But now I come to the downside of sitting so readily. This is a warning to any puppies reading this – make sure that the rewards are worth it because there will be things it stops you from doing.

If only we hadn't been told to sit! (From guzer.com)

If only we hadn’t been asked to sit!
(From guzer.com)

I told you last week about when I was trying to chase some goats – I was asked to sit and I didn’t get to chase them very far. I’ll give you a few other examples of things I haven’t been able to do because I was asked to sit. If I’ve ever been on my way across the kitchen to investigate what’s on the counter, I hear “Clowie, sit!” before I can get there. It’s the same story when visitors arrive, “Clowie, sit!” – how’s a dog to give bipeds a proper greeting while sitting? It’s impossible to leap all over them and lick their faces! If they’ve left the front door open while they’re bringing in some shopping and it occurs to me it would be nice to pop out and investigate – yes, you’ve guessed, “Clowie, sit!”

One day, just after I’d been asked to sit when there was something exciting to do, I heard one of my bipeds say, “Isn’t ‘sit’ wonderful? There isn’t much mischief a puppy can get into while sitting!”

That was obviously their cunning plan all along! They have used ‘sit’ to modify my behaviour. But I have also worked it to my advantage. I have perfected a really pretty sit that they find very hard to resist. When I hear them open the fridge door, I can get there from anywhere in the house in less than five seconds. I’m usually right behind them, in my pretty sit, before they can close the door again. I don’t always get something, but sometimes I do and there’s never any harm in asking! My lead hangs on a hook and if I sit with my nose touching the lead, I usually get a walk. I think it’s worked out fairly well.

See you next Wednesday!

P.S. If you were wondering about the title, there’s a saying “a stitch in time saves nine” and it means that a timely effort will prevent more work later.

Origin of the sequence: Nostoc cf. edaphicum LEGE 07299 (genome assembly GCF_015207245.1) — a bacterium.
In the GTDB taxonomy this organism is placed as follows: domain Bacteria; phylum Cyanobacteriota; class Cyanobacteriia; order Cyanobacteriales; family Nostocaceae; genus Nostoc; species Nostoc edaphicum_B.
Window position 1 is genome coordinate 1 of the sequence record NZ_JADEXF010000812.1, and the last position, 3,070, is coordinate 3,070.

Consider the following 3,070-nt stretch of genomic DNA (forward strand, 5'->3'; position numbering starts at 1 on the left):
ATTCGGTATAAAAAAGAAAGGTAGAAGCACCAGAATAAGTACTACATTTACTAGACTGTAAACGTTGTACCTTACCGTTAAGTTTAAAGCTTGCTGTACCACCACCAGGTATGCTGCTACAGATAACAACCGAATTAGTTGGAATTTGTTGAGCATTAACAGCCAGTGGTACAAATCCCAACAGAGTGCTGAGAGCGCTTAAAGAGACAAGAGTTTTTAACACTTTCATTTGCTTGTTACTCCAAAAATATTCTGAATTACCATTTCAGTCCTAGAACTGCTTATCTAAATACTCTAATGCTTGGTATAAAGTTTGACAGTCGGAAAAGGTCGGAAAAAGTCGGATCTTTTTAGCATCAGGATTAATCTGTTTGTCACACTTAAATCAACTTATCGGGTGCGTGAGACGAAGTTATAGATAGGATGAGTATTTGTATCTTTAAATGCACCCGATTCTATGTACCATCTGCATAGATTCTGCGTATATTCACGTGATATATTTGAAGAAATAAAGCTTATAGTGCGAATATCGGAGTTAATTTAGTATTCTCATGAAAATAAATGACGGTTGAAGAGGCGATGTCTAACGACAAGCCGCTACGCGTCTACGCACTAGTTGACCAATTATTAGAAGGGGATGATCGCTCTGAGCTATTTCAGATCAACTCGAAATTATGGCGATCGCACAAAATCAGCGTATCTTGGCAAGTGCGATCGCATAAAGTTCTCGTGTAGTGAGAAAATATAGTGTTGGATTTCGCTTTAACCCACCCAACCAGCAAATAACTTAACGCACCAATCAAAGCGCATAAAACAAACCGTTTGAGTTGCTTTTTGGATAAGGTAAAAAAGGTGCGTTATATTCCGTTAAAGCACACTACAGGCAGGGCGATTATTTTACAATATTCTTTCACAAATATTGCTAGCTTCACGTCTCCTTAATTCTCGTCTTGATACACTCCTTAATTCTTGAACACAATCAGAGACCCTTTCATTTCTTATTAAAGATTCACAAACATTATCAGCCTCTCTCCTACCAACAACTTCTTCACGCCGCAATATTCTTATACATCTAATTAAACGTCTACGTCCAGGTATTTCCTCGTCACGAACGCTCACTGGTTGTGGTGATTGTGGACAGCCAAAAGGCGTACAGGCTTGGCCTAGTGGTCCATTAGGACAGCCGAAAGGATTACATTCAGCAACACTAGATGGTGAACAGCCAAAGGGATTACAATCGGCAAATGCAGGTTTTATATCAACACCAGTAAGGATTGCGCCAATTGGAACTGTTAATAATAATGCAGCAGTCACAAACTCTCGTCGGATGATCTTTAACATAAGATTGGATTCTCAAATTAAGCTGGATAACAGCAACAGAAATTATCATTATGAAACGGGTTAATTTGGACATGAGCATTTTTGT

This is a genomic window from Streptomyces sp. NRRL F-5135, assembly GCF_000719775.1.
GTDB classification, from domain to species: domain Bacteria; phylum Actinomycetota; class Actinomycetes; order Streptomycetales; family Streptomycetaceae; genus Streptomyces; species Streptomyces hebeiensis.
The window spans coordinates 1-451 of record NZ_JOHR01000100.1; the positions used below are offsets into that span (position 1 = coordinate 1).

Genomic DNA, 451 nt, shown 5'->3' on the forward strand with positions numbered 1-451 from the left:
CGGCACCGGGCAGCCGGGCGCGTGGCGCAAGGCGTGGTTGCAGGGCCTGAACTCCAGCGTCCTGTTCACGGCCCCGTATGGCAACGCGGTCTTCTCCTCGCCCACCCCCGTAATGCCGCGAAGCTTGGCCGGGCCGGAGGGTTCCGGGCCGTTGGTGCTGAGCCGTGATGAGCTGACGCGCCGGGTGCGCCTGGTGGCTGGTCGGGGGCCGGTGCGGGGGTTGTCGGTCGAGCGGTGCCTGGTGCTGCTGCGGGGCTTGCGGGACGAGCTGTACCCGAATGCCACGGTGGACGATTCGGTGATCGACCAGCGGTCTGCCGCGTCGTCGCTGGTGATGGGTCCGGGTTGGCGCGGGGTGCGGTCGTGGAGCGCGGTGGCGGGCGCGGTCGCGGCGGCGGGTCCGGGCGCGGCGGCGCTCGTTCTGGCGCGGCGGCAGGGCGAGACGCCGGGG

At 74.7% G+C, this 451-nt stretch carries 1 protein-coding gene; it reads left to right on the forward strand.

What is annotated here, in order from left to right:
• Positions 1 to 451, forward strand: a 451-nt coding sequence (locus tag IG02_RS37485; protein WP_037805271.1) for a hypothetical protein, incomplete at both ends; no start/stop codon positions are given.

The first time I ever saw a kitten

I’ve already told you about when I met Pippin – the first time I ever saw a cat. Pippin needed some time to adjust to the idea of having a puppy in the house. Mulberry was a kitten and he was a lot more enthusiastic about the idea.

I’d been in my home for a few days when I met Mulberry. He is only a couple of months older than I am. One of the bipeds opened the kitchen door and Mulberry charged in and landed on my head, knocking me over! He seemed to think that I was a new toy for him. Once I got up again, we bounced around the room together. He jumped on my head a few more times – he seemed to find it amusing when I fell over. We had a lot of fun, but as soon as I was tired the biped took Mulberry away again and I had a nice nap.

Mulberry on footstools

Mulberry on his footstools!

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Santa Pups for Christmas? Read this first, straight from the doggy’s mouth

I’m a Santa Pup – I’m not in Disney’s Santa Paws 2: The Santa Pups and I’m not a puppy anymore, I’m an adult. But I am a Pyrenean Mountain Dog (Great Pyrenees) and I can tell you everything you need to know about those puppies.

I was 3 months old, the Tibetan Terrier was 4 months old

I was 3 months old, the Tibetan Terrier was 4 months old

They look really cute and lots of people want one. I can tell you that the cuteness is a cunning disguise! All puppies are hard work, but a Pyr puppy is really hard work. I can give you lots of reasons why they may not be right for you, but I’ll start with a few.

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The Bionic Quadruped Returns

Those of you who have known me for a while will remember that the Borg from Star Trek tried to assimilate my male biped and turned him into The Bionic Quadruped. I tried to make him take some exercise by moving the remote control out of reach and by licking the toes that stuck out of the cast. He didn’t really appreciate my efforts!

A few months had gone by since then and he was almost back to normal. He took me for a walk one day and he slipped in the mud. He made a horrible noise and he got up and we made our way home very slowly – he was hobbling on the bad leg again. When we got home he said that he’d felt his Achilles tendon go again and they made an appointment at the hospital with the specialist he’d seen before.